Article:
We find another excellent example in the companions of the prophet who used to say: ‘we take off all worldly matters from our minds and leave them at the door of the mosque just as we do with our shoes.’  

Life’s troubles, hopes, and dreams occupy many hours of your day, while prayer and worship only get a few moments.  Make sure these moments count! When it is time for prayer and worship, leave all life matters behind, and go into the mosque with only your faith.  Sit wherever you find space, and do not step over people to get to the front row.  Allah will instill blessings wherever you sit.  In fact, our beloved Prophet used to sit wherever he found the nearest empty space next to the companions.  This is contrary to our times, where people reserve spots for others; and often a person who comes in late starts stepping over people in order to get to the front rows.  When you are in the house of God, you should not worry about where you sit, or next to whom.  Rather sit wherever you find a place, and make the intention of retreat -I’tikaaf- for God alone.  You are not valued by who sits next to you –whether a janitor or a governor- rather, you are valued by your faith.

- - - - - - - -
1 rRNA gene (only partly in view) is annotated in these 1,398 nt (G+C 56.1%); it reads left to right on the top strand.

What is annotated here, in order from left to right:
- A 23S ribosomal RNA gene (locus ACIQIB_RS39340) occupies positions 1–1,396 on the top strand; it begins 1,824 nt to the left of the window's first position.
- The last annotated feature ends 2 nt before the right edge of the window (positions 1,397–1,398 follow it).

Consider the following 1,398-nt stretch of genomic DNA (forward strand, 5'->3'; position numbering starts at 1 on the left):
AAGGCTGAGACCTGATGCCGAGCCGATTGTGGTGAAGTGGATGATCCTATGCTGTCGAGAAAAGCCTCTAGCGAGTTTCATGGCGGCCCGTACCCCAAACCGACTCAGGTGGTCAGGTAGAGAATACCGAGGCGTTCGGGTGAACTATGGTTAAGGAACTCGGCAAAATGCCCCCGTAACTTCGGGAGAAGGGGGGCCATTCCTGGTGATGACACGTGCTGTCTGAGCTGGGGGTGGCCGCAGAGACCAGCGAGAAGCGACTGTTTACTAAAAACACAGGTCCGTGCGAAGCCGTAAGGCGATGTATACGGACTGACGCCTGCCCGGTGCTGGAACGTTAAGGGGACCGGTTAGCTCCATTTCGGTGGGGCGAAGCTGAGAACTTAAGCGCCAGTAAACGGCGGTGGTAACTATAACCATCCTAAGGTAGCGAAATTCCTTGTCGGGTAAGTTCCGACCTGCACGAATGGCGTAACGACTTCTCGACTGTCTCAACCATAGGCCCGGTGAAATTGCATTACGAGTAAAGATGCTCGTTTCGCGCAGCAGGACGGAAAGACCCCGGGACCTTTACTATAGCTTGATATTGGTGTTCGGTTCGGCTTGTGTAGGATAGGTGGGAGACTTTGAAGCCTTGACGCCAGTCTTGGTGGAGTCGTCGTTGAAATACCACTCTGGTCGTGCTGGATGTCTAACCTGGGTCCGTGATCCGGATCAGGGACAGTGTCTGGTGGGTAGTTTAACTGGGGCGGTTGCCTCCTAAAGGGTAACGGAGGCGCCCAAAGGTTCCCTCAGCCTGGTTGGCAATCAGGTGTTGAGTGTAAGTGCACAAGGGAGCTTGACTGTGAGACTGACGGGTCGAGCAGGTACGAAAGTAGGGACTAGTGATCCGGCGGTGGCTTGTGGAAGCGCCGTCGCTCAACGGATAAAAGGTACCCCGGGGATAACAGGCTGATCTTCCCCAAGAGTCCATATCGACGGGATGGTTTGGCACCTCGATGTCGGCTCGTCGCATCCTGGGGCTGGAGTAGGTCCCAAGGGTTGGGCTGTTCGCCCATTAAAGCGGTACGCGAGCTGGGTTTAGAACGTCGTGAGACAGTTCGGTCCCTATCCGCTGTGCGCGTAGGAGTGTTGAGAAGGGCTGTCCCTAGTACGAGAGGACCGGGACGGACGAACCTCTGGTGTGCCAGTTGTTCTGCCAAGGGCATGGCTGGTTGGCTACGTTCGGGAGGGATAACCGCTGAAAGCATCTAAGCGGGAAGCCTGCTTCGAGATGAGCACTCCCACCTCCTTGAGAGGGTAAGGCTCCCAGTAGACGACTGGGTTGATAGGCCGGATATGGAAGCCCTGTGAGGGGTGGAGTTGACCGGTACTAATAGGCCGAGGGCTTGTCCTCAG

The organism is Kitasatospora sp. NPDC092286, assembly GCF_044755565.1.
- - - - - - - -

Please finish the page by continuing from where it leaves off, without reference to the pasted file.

This brings us back to the verse.  God says: “But do not have sexual intercourse with them while you are in retreat in the mosques. These are God’s limits, so do not go near them.” A limit or a boundary is a barrier that separates two items from mixing or coming in contact.  The boundaries of God are His prohibitions.  Prophet Muhammad (peace be upon him) said: “What is permissible is clear, and what is prohibited is clear.  Between these two are some gray areas.  He who steers clear of these gray areas has guarded his faith, and he who wanders around them is bound to fall into prohibitions.  Just like a shepherd who pastures around a king’s sanctuary, grazing right on the king’s borders.  Verily, every king has a sanctuary, and Allah’s sanctuary are His prohibitions.”  Our beloved prophet is advising us, just as God had advised, not to even go near God’s limits, let alone overstep them.